In today's Independent, Jude Kelly, the South Bank (or Southbank?) Centre's artistic director, gives the run-down on the gear-up, with reopening of the Royal Festival Hall scheduled for the weekend of 11 June, in grand style. There's a remarkable amount of good news, besides the Korngold stuff I just had to yell about first. The press conference the other day had one of the best atmospheres I've ever encountered at a SBC event; people were positive and excited, as well as broadly supportive of the new team including Jude herself and music supremo Marshall Marcus; the only slightly tetchy note was sounded by one journalist who wanted to know what's happened to the Lieder recitals we used to have in the Good Old Days (I'd like them back too, come to think of it). I'm particularly pleased that they're putting on Carmen Jones this summer, because the LPO will accompany and it means fewer late nights for me while Tom comes back from playing at the South Bank (20 mins) instead of Glyndebourne (1 hr 15 mins).
But the best thing of all was when Jude, wrapping things up, wanted to make sure everything had been included and said "Is there any fairy that's been left out?" The press conference must have consisted of at least 50 per cent gay critics, so everyone cracked up laughing. "I mean in the Sleeping Beauty sense," Jude added gracefully.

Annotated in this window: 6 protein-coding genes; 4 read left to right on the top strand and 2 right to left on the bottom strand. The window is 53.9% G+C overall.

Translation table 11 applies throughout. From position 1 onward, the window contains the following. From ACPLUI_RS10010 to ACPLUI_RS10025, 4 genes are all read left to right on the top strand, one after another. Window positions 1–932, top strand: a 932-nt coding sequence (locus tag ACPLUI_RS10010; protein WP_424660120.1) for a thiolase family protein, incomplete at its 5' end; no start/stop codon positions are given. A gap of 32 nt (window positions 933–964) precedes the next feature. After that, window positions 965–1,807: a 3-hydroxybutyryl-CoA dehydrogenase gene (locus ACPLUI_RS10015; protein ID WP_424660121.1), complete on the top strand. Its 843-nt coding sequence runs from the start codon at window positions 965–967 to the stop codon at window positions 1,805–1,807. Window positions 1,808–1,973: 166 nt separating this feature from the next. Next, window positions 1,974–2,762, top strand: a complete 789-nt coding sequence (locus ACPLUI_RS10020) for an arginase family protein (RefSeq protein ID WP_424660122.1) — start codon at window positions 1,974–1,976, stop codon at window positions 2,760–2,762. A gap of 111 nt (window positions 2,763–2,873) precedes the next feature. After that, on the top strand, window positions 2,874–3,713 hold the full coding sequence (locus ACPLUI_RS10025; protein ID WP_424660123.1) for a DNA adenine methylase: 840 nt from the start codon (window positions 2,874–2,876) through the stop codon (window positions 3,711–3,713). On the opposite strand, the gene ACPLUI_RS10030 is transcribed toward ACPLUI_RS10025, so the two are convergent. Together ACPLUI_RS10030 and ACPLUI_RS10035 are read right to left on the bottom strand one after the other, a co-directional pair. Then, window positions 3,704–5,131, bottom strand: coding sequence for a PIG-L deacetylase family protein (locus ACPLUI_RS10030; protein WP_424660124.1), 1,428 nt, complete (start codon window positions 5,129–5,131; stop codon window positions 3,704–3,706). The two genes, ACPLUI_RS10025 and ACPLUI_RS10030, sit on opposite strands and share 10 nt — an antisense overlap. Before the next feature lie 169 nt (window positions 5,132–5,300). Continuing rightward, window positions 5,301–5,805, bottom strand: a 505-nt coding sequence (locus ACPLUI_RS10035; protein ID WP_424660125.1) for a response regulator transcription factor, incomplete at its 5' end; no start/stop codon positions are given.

Seriously, though, this is laughing with, not at, because Jude is not only a Very Good Thing, but she's also emblematic of long-term, forward thinking. It's hard to believe that in over 50 years, nobody's thought of giving the SBC an overall artistic director before. Jude is the first. Now she's there, the absence of such a post beforehand seems all the more astonishing - and rather typical of 20th-century arts management British bungling. Let's hope that we're in a new era in which people are going to do things properly. The Royal Opera House is a good example of how matters can be turned around; now the South Bank has its chance; and if ENO can follow suit, and someone can transform the Barbican into a place that one actually wants to go (programming is the least of its worries), then London will be the all-round world class player that it ought to be.